Starting in my sophomore year at Hue University, I became a teacher in the English classes run by the Vietnamese American Association (VAA) in Hue. These classes also focused on speaking and listening but they were different from the IVS approach since they used the series of "English for Today" textbooks and as a supplement for the normal high school curriculum. Because each VAA class had larger size, up to 40, 50 students, and they were taught mostly by Vietnamese teachers, there were fewer opportunities for students to practice their practical English skills with native speakers. Nevertheless, those evening classes were quite popular with Hue high school students.
Every summer of my college years, I would return to the IVS school, which then was in a new location on Tran Hung Dao St. and shared what I had learned in college with the student-teachers at the time.
I think that each and every IVS alum probably has some interesting memories of learning English with Dave Juracek. I myself would never forget the first dialog:
"Where do you live ?"
"I live on Võ Tánh Street."
"Do you have a roommate ?"
"No. I prefer to live alone."
The students were drilled with repetition and substitution so thoroughly that it became almost a reflexive response as everyone seemed to be living on Võ Tánh St. when asked in English! Actually, those drills were truly invaluable when we went abroad and found that our practical English skills were a great advantage in school and at work.
I believe the IVS English school in Quang Ngai offered a great experience in learning and teaching a foreign language. I hope that this IVS model could be replicated in Vietnam today to give the people, not just students, the opportunity to acquire those practical English skills, which become critical to participate successfully in the globalized world. I am sure that given a chance, they would grab the opportunity.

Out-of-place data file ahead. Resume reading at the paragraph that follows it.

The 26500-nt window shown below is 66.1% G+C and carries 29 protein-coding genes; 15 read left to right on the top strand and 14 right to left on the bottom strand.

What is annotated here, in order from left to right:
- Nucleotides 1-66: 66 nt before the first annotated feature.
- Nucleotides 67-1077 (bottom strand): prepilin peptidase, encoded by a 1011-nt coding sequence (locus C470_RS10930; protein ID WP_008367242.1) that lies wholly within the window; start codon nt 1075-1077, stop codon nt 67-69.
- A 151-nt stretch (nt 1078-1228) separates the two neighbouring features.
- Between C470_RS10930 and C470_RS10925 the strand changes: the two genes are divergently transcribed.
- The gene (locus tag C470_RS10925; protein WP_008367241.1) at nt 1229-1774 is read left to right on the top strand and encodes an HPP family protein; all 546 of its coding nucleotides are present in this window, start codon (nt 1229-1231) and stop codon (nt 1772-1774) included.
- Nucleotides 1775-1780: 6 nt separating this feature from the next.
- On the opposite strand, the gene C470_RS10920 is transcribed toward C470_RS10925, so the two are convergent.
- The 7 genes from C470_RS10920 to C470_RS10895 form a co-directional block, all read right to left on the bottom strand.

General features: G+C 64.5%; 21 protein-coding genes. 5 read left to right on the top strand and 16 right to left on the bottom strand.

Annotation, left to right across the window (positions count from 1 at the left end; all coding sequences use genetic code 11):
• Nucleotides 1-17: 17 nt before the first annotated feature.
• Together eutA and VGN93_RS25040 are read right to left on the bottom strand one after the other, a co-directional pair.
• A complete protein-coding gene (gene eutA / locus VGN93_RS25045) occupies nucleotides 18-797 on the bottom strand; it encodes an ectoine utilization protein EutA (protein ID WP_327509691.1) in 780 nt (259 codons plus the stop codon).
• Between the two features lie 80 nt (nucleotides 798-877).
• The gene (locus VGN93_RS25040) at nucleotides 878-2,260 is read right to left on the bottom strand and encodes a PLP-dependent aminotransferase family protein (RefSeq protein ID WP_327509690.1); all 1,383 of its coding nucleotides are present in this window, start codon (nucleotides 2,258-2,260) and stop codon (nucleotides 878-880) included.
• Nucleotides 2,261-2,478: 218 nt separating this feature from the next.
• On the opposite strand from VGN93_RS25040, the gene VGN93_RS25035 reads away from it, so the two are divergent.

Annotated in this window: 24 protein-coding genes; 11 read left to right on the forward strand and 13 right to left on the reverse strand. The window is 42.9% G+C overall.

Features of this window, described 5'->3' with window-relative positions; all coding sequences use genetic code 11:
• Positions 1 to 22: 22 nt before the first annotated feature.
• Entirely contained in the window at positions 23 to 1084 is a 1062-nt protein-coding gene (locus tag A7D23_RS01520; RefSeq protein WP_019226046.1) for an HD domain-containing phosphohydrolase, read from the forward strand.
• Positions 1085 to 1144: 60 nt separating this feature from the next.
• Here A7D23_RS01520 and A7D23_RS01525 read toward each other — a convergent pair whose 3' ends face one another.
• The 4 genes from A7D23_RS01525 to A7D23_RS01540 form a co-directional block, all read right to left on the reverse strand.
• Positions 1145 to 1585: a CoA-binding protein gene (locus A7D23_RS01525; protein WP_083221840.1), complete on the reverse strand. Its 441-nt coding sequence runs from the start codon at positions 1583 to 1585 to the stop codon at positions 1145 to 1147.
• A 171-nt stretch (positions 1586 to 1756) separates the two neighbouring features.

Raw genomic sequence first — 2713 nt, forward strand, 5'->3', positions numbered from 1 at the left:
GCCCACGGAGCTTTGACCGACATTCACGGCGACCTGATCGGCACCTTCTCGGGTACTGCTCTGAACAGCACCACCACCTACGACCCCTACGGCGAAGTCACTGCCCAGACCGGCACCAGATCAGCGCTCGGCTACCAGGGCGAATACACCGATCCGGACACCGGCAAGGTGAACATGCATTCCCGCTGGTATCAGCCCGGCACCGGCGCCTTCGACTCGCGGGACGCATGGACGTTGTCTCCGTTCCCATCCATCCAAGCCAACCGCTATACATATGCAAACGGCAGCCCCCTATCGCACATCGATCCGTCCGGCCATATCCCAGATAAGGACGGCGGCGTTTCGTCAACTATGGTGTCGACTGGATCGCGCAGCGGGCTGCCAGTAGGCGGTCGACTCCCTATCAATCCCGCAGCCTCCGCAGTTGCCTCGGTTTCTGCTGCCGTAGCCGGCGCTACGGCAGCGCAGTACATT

Just like we did!
Tran Van Hai
P.S. Ms. Nguyen Thi Hong and Mr. Vuong Dinh Quy would later married but Mr. Quy passed away in the early 1980s. Ms. Hong remarried and emigrated to the U.S. in 2003 but sadly she passed away in North Carolina in 2006. Mrs. Ton Thi Hai is now in her seventies and still resides in Vietnam but her children live in Germany. Vo Truc is now in Quang Ngai and is a provincial official at Dung Quat oil refinery.
Mr. Le Can finished his medical school in Vietnam and emigrated to the U.S. in 1979, unfortunately, he passed away in 1983 from stomach cancer; Mr. Nguyen Van Dong also finished medical school in Saigon and now practices pediatrics in Saigon; Mr .Vu Thanh Sung still resides in Nghia Hanh District, Quang Ngai Province with his large family.
For a thorough list of IVS alum, please visit IVSQuangNgai@yahoogroups.com or contact "Kong Nguyen"